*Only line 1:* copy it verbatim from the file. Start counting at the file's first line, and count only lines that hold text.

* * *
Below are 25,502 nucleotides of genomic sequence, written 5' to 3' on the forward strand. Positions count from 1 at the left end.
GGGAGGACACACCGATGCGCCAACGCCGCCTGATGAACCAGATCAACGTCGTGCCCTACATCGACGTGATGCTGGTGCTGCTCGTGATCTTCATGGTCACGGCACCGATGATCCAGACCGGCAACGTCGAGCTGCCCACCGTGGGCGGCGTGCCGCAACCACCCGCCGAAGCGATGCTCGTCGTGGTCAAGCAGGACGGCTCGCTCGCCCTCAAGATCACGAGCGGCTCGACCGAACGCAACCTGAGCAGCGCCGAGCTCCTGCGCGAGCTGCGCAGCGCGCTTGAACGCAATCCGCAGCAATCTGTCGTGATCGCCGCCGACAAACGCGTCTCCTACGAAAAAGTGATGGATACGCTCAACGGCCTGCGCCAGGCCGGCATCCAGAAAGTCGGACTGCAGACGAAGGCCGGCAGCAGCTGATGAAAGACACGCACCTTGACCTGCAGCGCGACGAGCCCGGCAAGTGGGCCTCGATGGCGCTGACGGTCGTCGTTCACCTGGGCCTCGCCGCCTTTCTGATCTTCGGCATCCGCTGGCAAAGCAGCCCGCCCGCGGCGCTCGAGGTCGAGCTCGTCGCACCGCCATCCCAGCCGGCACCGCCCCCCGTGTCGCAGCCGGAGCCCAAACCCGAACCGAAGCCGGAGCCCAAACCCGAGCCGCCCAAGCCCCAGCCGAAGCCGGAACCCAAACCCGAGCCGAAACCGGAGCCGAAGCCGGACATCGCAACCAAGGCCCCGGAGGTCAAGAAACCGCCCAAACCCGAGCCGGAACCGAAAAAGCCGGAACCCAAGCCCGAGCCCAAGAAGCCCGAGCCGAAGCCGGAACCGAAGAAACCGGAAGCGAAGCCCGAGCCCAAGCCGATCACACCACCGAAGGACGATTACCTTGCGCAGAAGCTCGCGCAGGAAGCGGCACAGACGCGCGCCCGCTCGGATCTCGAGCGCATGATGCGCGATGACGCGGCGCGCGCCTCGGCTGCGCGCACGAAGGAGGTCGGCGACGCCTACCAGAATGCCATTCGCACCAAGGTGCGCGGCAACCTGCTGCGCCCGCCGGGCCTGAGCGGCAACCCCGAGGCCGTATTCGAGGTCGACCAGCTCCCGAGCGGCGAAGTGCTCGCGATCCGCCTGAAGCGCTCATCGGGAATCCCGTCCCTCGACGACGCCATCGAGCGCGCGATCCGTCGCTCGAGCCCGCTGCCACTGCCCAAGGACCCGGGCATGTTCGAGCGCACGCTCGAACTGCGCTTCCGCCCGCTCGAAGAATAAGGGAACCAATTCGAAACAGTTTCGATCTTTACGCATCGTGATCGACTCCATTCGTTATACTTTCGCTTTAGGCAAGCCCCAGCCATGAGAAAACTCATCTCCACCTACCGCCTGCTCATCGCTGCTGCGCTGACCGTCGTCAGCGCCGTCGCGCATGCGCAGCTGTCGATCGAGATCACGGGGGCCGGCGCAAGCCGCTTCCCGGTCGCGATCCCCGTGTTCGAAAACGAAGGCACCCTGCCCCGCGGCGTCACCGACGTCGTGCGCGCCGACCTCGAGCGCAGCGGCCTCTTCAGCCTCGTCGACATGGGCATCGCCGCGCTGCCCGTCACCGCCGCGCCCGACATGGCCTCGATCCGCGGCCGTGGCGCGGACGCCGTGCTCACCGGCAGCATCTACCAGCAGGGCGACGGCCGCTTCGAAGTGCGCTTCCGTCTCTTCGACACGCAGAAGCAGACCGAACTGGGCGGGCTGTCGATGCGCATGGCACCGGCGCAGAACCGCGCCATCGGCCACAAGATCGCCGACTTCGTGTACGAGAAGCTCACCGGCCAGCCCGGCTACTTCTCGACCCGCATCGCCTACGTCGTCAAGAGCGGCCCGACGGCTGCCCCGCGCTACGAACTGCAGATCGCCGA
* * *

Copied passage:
Below are 25,502 nucleotides of genomic sequence, written 5' to 3' on the forward strand. Positions count from 1 at the left end.